Using PA, the provider can define configurations of application features, which will be available to customers. This is done by setting up several parameters in the application:
After definition of component parameters, provider may combine application components in multiple offers with different prices for different application features.
Considering example with the mail application discussed above, the provider may sell a single APS application as two offers: simple email and business email. Simple email will contain mailboxes without "task manager" features, while business email users will include it. Availability of the task manager will be triggered by hidden settings of the mailbox (APS service), which will be predefined by provider per offer. Customers will be able to buy simple email first, then they can choose to buy an upgrade to business email and to switch existing mailbox to new feature set – effectively it will mean reconfiguration of existing mailbox (APS service) with a different set of values in hidden settings.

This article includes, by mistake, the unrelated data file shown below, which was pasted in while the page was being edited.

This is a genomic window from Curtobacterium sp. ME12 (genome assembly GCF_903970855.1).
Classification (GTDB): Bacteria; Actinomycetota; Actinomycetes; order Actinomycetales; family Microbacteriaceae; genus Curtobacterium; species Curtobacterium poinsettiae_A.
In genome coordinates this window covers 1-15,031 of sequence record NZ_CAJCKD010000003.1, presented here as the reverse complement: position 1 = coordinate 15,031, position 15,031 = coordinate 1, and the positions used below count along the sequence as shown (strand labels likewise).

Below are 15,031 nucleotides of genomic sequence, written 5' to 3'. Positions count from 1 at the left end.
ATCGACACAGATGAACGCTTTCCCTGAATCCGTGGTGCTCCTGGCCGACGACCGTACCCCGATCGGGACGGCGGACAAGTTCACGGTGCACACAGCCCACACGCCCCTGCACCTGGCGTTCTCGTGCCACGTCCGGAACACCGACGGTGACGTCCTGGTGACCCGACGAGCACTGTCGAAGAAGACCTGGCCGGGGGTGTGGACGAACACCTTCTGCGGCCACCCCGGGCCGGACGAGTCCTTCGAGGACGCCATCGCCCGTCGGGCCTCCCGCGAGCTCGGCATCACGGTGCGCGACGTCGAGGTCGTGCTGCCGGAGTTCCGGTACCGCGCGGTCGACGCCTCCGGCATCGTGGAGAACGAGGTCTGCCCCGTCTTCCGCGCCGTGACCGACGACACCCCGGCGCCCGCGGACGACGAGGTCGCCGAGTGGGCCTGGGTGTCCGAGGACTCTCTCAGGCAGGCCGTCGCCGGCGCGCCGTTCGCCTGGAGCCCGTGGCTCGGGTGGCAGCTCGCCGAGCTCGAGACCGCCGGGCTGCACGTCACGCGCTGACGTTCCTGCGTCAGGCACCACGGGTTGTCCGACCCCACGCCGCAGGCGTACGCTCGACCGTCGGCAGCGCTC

It's important to note in the example above, that when buying an upgrade, the customer buys additional mailboxes, increasing total number of owned mailboxes. If it's necessary to keep the total number of mailboxes constant during such upgrade, APS metadata of the application must be different: "task manager" feature must be triggered by application child-component "task manager" (APS service) instead of hidden setting of mailbox. Thus, it's important to consider in advance, how each application feature will be sold: either as setting of application component or as its child-component.
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